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International Open Access Week 2022: Open for Climate Justice

The theme for International Open Access Week 2022, which runs from 24-30 October, is “Open for Climate Justice”:

This year’s theme seeks to encourage connection and collaboration among the climate movement and the international open community. Sharing knowledge is a human right, and tackling the climate crisis requires the rapid exchange of knowledge across geographic, economic, and disciplinary boundaries.

Information and resources in multiple languages can be found on the International Open Access Week website.

We’ve previously published a number of articles highlighting how the open sharing of research findings and local knowledge can benefit climate action, and also alerting that much more needs to be done to facilitate this knowledge sharing. These articles include:

However, to achieve climate justice, we need to do more than just facilitate open access to climate knowledge. We also need to act on unjust climate-related knowledge suppression. For example, research shows that in Australia, which ranked last4 on climate action of the 193 countries examined in the U.N. Sustainable Development Report 2021, environmental science is routinely suppressed5. One of the most recent climate-related cases is the following6:

Government agency to be grilled on Warragamba wall

What can the KM community do to help?

To assist “Open for Climate Justice,” the international knowledge management (KM) community can actively facilitate and support open access KM research, the better use of local knowledge in decision-making, and actions to end unjust knowledge suppression.

Unfortunately, the KM community still has a long way to go in this regard. Some in the KM community are actively promoting and supporting open access, for example RealKM Magazine, which has a firm “always open” policy7, and the Knowledge Management for Development Journal, which is open access. However, as I’ve previously alerted, many KM researchers are continuing to fail to practice what KM preaches by hiding their research findings behind academic journal paywalls. Furthermore, the Journal of Knowledge Management, which is recognised as the leading KM journal8, is not open access.

One of the most profound examples of this KM community knowledge hiding is the recently published research paper “Knowledge hiding – a systematic review and research agenda,” which is itself hidden behind the Journal of Knowledge Management paywall!

Header image source: International Open Access Week, CC BY 4.0.

References and notes:

  1. Albornoz, D., Okune, A., and Chan, L. (2020). Can Open Scholarly Practices Redress Epistemic Injustice? In Eve, M. P., & Gray, J. (Eds.) Reassembling scholarly communications: Histories, infrastructures, and global politics of Open Access. MIT Press.
  2. Montgomery, L., Neylon, C., & Huang, K. (2021, December 3). What can we gain from open access to Australian research? Climate action for a start. The Conversation.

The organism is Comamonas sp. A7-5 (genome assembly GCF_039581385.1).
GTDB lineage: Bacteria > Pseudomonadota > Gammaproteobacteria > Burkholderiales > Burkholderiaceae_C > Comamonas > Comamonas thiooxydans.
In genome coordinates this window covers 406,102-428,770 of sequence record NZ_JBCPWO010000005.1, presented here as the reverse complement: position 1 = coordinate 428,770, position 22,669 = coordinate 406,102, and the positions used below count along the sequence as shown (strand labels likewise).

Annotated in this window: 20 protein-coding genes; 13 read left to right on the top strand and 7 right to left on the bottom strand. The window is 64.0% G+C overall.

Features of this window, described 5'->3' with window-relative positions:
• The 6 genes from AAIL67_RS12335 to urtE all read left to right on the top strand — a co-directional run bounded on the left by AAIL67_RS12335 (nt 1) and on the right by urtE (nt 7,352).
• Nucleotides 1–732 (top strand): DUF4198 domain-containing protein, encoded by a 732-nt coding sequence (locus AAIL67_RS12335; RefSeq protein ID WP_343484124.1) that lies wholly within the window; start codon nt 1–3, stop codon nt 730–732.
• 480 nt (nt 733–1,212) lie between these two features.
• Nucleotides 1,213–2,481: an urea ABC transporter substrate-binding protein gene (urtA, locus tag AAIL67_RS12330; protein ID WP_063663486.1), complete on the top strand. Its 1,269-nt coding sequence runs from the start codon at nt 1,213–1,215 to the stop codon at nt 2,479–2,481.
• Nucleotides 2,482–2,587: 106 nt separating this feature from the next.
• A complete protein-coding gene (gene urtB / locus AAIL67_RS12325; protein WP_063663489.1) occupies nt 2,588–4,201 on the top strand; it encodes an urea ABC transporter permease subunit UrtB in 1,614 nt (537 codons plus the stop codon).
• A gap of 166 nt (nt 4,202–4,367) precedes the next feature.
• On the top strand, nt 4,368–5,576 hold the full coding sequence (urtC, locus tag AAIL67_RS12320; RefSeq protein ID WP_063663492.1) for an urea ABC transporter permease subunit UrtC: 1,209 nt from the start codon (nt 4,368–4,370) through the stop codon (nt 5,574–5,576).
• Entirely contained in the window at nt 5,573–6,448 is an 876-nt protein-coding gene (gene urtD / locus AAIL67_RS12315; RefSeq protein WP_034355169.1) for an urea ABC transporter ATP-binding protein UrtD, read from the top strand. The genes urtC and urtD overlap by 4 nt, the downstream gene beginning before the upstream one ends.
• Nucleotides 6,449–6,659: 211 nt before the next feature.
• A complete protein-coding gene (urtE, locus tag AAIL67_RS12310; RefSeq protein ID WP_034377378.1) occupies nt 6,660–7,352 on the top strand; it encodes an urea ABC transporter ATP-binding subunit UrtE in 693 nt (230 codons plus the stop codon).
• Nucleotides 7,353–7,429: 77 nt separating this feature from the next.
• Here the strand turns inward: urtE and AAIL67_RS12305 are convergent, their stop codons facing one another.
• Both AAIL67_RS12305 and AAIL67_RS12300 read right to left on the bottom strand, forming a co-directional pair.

3. Barbour, V. (2020, July 28). Science publishing has opened up during the coronavirus pandemic. It won’t be easy to keep it that way. The Conversation.
  4. Cox, L. (2021, July 1). Australia ranks last for climate action among UN member countries. The Guardian.
  5. Driscoll, D. A., Garrard, G. E., Kusmanoff, A. M., Dovers, S., Maron, M., Preece, N., … & Ritchie, E. G. (2021). Consequences of information suppression in ecological and conservation sciences. Conservation Letters, 14(1), e12757.
  6. Thompson, A. (2021, December 20). Government agency to be grilled on Warragamba wall. The Sydney Morning Herald.
  7. As discussed in section 3.3 of The RealKM Impact Story – August 2015 to March 2022.
  8. Serenko, A. (2021). A structured literature review of scientometric research of the knowledge management discipline: a 2021 update. Journal of Knowledge Management, 25(8), 1889-1925.
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Also published on Medium.

Bruce Boyes

Bruce Boyes (www.bruceboyes.info) is editor, lead writer, and a director of the award-winning RealKM Magazine (www.realkm.com), and a knowledge management (KM), environmental management, and project management professional. He is a PhD candidate in the Knowledge, Technology and Innovation Group at Wageningen University and Research, and holds a Master of Environmental Management with Distinction. His expertise and experience includes knowledge management (KM), environmental management, project management, stakeholder engagement, teaching and training, communications, research, and writing and editing. With a demonstrated ability to identify and implement innovative solutions to social and ecological complexity, Bruce's many career highlights include establishing RealKM Magazine as an award-winning resource, using agile and knowledge management approaches to oversee an award-winning $77.4 million western Sydney river recovery program, leading a knowledge strategy process for Australia's 56 natural resource management (NRM) regional organisations, pioneering collaborative learning and governance approaches to support the sustainable management of landscapes and catchments, and initiating and teaching two new knowledge management subjects at Shanxi University in China.

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